Office market in Southern Poland

06 December 2018

In the first nine months of 2018, more than 285,000 sq m of office space came onto the markets of southern Poland’s three biggest cities: Krakow, Wrocław and Katowice. As at the end of September 2018, nearly 550,000 sq m was under construction, says real estate advisory firm Savills.

Southern Poland maintains its strong growth momentum. The GDP of Krakow, Wrocław and Katowice has expanded by 3.7% in the last five years, 0.5 pp above the annual average performance for Poland, leading to further growth of the office markets in these cities.

According to Savills report Market in Minutes: Office Market in Southern Poland, at the end of Q3 2018 the total office stock in the three biggest cities of southern Poland stood at more than 2,750,000 sq m, of which more than 1,200,000 sq m was in Krakow. Wrocław’s office stock amounted to nearly 1,040,000 sq m, while Katowice’s reached 491,000 sq m. In January-September 2018, Wrocław saw the largest volume of new office completions: nearly 132,000 sq m. Krakow, the capital of Lesser Poland, leads the way in terms of office development pipeline with 281,500 sq m currently under construction.

“Krakow was the first regional office market in Poland to have surpassed the one million sq m mark in Q3 2017. Wrocław followed suit in mid-2018. By comparison, Tricity is unlikely to hit this target till 2021. This is a clear evidence of the strength of southern Poland’s office market. Given the growth dynamics of Poland’s other large cities, Krakow is expected to remain the region’s largest office market and the country’s major business hub after Warsaw,” says Rafał Oprocha, Head for Southern Poland, Office Agency, Savills.

In the first three quarters of 2018, total take-up in Krakow, Wrocław and Katowice hit over 250,000 sq m, of which more than 120,000 sq m was transacted in Krakow. Although the region saw a slowdown in leasing activity compared to the same period last year, Krakow and Wrocław continue to record the strongest occupier demand for office space of all cities outside Warsaw, says real estate advisory firm Savills.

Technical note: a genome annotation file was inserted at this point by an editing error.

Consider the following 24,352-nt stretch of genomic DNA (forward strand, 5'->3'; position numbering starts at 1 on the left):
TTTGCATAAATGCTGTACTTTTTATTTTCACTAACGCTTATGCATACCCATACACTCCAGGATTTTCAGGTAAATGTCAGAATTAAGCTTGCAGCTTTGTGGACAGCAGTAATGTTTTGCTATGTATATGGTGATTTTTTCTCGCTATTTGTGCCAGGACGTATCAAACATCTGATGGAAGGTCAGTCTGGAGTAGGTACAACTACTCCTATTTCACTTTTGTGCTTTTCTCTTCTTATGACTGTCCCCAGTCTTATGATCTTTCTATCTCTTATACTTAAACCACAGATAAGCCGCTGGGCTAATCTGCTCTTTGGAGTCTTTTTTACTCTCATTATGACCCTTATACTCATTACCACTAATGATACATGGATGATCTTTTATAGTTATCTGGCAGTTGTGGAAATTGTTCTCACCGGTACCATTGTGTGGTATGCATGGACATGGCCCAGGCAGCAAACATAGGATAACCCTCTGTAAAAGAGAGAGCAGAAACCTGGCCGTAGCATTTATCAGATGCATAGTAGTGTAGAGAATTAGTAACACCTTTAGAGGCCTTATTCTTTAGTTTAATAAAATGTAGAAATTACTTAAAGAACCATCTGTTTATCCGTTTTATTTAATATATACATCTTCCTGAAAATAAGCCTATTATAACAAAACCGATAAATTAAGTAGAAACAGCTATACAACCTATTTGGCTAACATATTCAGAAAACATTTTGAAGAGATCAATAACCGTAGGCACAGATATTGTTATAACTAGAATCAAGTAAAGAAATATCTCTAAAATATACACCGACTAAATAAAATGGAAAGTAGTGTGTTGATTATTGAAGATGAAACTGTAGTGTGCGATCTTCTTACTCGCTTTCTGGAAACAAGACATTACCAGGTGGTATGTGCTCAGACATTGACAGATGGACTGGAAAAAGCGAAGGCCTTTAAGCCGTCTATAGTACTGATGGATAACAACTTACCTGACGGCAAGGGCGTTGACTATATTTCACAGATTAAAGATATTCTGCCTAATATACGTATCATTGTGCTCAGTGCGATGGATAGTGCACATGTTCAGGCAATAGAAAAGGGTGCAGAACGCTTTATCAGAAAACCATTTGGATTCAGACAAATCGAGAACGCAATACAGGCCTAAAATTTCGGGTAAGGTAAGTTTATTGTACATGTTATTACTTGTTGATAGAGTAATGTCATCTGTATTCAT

“Krakow has recently seen an inflow of FinTech companies and organisations setting up R&D centres, while Wrocław attracts manufacturing and banking firms. Katowice represents a huge potential resulting from a high number of local companies likely to begin leasing modern office space soon to accommodate further growth and improve their work environment,” adds Rafał Oprocha, Savills.

Southern Poland’s vacancy rate holds firm at approximately 10.4%. Office buildings in Krakow and Wrocław command the highest rents at EUR 13.5-14.7/sq m/month.

Talent availability is currently a major challenge for further growth of the office property market. The jobless rate in Krakow, Wrocław and Katowice is below the national average. In the last five years, these cities have also experienced a 60% higher growth in employment than the national average. The labour market is also seeing an ever-rising inflow of foreign nationals who account for a large proportion of the working population.

Southern Poland stands out against other regional cities in terms of university graduate numbers. Krakow, Wrocław and Katowice have a total student population of approximately 320,000, accounting for one-fourth of all students in Poland. Such a large pool of graduates entering the local job markets attracts companies to set up business operations in this part of the country. According to ABSL’s data, almost every other person employed in the Polish business services sector works in one of the three biggest cities of southern Poland.

“Given developer and occupier activity levels, Krakow and Wrocław are considered very mature business markets providing excellent conditions for further expansion. The enormous popularity of these cities with entrepreneurs is however driving the war for talent. This could potentially benefit Katowice, which, as the main city of an agglomeration with a population of more than two million, lower unemployment compared to Wrocław or Krakow and rising office supply, is becoming an ever-more attractive destination,” concludes Rafał Oprocha, Head for Southern Poland, Office Agency, Savills. 

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